In a recent interview on KCRW’s The Treatment, Del Toro told host Elvis Mitchell an anecdote about how he was driving to a meeting out in Beverly Hills in a beaten down rental car, and he gets pulled over by the Beverly Hills Police. The cop comes up to him and asks were he’s going. Del Toro explained how he was on his way to a meeting with some studio executives. The cop was confused as to how someone with an important industry-related meeting to attend to would be driving in such a cheap rental car that is historically not seen in Beverly Hills' city limits. He then asked Del Toro what his accent was. Del Toro said it was Mexican. The officer was again stunned that a Mexican man with this kind of beaten down rental car would be going to an industry-related meeting in Beverly Hills. Del Toro then said that he was pulled over for a half hour before he was free to go on his way. In that interview he also recalled stories of when he would causally be shopping in a high-end store and ask the employees how much a certain item would cost, only to be rejected by the employees who very bluntly tell him “You can’t afford it.” I bring all of these things up because he is evidence of how prejudice, particularly against Mexicans, or really from anybody who comes from a Latin American country, and racism really knows no bounds. In his case, the moment he starts talking to people, their perception of him changes for the wors.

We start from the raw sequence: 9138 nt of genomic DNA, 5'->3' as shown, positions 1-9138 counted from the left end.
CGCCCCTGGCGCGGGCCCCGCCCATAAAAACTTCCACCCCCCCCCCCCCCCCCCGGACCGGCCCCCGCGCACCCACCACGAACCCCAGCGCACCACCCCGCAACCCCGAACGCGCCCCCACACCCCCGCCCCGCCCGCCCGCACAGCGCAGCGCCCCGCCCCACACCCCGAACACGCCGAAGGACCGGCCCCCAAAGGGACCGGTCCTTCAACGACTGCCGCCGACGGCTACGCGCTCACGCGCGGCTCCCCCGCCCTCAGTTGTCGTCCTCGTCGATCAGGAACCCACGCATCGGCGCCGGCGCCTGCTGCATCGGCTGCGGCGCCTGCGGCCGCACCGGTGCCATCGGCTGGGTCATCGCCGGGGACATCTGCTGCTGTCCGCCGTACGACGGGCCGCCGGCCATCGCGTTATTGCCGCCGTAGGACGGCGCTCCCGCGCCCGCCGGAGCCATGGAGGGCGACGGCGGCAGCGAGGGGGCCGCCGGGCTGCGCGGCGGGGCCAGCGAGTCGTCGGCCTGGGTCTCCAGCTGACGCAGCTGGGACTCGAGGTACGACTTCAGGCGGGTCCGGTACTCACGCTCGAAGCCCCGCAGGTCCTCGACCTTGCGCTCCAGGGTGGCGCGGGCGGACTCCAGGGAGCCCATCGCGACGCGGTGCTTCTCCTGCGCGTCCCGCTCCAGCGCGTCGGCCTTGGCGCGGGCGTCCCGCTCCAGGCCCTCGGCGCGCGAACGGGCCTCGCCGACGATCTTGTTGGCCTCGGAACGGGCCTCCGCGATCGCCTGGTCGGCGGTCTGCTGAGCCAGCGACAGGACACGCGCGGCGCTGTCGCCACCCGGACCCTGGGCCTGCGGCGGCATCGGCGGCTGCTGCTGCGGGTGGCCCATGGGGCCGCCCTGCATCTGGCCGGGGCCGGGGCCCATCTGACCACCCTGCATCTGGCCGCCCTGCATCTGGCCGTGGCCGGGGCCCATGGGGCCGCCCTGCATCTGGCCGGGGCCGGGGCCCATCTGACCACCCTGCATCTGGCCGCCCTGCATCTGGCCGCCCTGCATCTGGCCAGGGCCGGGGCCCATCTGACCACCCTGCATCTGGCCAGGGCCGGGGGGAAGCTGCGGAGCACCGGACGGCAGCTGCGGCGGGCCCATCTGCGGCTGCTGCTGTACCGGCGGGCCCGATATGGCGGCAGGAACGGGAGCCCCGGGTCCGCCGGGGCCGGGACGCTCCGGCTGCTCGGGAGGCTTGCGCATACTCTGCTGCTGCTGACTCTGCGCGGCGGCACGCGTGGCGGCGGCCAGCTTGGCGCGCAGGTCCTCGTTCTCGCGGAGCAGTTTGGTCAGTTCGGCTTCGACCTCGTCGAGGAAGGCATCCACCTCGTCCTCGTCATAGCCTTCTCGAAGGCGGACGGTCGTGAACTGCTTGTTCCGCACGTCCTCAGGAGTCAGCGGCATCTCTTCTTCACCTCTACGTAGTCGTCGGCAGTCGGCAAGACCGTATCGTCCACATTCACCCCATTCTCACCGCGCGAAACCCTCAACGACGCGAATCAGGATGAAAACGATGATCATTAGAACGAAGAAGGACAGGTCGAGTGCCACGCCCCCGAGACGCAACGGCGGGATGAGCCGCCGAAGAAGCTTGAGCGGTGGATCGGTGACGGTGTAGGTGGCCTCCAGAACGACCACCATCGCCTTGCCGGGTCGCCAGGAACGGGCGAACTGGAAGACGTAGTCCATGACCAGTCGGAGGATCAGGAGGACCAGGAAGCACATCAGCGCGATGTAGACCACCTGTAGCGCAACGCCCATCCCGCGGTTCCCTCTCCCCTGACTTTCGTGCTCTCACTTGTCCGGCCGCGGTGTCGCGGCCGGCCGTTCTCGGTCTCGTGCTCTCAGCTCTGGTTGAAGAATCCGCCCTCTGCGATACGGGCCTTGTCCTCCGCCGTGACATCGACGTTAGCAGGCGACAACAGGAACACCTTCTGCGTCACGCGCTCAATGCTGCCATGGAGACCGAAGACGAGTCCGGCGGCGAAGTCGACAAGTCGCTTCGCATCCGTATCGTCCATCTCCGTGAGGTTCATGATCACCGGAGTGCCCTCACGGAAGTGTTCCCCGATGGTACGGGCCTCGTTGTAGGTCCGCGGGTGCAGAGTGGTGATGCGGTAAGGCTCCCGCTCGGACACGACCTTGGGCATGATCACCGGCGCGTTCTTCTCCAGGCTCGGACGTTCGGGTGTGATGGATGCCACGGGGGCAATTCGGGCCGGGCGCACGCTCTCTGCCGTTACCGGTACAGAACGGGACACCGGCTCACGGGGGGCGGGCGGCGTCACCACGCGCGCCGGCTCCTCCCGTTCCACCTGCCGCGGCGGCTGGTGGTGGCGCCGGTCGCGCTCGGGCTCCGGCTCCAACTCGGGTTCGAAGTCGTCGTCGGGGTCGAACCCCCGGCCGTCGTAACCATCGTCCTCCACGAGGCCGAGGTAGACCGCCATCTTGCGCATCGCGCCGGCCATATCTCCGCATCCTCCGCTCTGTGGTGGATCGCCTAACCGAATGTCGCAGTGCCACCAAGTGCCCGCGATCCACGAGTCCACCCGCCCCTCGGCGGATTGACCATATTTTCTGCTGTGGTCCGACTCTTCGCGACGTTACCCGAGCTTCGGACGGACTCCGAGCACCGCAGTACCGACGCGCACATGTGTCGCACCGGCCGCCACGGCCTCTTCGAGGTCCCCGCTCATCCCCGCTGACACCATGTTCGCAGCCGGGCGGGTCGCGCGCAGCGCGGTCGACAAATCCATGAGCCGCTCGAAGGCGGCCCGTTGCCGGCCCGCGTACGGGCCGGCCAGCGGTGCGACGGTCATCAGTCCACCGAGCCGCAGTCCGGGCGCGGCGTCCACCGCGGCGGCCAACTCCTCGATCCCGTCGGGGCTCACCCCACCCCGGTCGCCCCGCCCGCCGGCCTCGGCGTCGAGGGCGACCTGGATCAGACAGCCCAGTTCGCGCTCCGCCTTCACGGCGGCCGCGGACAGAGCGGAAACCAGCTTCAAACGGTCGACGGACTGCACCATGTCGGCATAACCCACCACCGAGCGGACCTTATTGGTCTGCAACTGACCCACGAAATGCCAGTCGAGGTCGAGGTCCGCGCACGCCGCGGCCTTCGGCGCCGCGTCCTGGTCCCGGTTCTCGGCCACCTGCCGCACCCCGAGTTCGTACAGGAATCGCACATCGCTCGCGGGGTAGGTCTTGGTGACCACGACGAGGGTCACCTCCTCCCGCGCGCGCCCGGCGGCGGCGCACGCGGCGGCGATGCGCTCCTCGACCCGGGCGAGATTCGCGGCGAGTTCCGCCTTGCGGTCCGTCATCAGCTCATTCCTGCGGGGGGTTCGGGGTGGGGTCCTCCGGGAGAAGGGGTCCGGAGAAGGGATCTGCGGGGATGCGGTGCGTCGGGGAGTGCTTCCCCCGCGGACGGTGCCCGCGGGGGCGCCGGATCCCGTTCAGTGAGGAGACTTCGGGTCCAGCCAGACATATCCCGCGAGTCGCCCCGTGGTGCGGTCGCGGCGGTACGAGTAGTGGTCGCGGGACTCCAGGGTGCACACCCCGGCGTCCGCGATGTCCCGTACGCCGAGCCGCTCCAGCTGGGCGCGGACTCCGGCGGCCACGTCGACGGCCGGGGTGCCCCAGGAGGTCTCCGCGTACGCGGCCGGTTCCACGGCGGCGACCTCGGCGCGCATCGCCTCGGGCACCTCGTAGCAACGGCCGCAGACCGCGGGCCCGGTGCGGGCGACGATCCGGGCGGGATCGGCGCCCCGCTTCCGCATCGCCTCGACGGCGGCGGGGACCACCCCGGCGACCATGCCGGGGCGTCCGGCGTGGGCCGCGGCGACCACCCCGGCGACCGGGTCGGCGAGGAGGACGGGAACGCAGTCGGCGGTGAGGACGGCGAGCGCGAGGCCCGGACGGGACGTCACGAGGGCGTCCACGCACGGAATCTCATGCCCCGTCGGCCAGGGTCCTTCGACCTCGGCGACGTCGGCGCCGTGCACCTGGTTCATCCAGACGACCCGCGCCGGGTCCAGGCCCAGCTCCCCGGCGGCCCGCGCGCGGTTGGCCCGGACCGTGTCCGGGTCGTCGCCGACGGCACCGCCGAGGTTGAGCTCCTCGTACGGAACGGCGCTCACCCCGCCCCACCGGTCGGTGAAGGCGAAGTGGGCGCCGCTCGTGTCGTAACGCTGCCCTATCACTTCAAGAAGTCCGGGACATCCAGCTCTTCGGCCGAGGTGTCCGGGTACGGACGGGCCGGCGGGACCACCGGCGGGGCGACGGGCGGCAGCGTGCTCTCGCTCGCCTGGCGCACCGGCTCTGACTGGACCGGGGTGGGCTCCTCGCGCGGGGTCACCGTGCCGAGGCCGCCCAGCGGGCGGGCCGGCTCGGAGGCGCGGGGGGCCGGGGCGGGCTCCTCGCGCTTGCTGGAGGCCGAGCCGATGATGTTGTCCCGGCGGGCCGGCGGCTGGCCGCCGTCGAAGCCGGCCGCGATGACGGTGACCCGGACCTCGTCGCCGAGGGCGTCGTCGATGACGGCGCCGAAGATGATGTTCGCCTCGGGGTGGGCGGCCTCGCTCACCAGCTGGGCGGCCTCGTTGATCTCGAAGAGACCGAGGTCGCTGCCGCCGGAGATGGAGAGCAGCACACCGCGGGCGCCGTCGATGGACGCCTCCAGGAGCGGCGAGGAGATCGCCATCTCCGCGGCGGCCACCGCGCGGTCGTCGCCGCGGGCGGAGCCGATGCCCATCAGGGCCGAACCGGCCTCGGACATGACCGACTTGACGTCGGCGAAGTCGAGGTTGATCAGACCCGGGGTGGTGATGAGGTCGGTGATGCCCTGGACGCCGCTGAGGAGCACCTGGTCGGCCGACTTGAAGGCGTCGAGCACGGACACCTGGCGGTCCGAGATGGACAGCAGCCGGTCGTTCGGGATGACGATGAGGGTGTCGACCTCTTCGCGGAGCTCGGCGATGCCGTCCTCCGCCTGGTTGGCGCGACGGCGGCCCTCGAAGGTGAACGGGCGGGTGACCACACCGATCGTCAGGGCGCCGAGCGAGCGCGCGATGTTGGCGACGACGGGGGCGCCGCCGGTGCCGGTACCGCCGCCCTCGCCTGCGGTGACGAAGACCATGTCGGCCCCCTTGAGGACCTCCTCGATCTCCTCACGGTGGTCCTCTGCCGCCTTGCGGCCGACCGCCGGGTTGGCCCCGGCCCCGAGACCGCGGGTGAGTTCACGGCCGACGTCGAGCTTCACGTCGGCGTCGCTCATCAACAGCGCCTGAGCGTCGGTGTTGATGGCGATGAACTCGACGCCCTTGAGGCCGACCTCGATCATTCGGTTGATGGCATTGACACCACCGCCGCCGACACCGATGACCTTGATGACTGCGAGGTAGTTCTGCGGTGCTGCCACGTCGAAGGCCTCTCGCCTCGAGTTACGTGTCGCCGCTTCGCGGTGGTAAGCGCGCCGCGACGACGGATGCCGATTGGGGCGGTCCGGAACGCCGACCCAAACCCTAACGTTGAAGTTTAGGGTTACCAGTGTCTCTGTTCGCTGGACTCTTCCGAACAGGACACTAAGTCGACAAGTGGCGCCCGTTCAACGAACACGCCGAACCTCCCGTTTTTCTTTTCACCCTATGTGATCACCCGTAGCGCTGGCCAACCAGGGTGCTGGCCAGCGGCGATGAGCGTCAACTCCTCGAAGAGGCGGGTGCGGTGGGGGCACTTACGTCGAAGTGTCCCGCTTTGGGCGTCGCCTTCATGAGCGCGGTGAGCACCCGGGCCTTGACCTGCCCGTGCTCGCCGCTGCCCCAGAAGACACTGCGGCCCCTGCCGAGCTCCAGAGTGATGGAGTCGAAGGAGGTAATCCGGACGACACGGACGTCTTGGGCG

In today’s age, we are constantly hearing that representation matters. The simple notion that if you can see it, then you can do it. In the film industry, we tend to only think of representation as the actors who we see on screen because those are the first people that we automatically relate to. However, the people that are behind the camera are just as important in regards to setting examples for others to follow in their footsteps and to see themselves represented.

For twenty-five years, Guillermo Del Toro has made a career of telling stories of monsters and mythical creatures from other realms. However, at the heart of his films, a lot of times they are just misunderstood characters who are simply rejected by society because they don’t fit a certain mold, something that Del Toro and so many people like him can relate to. So come Oscar Sunday, if he gets his name called for that coveted best director award, he will be rewarded for an original film that he made on his own terms, and he will be another reminder (third to be exact) that the people who he represents, also look like the rest of the world.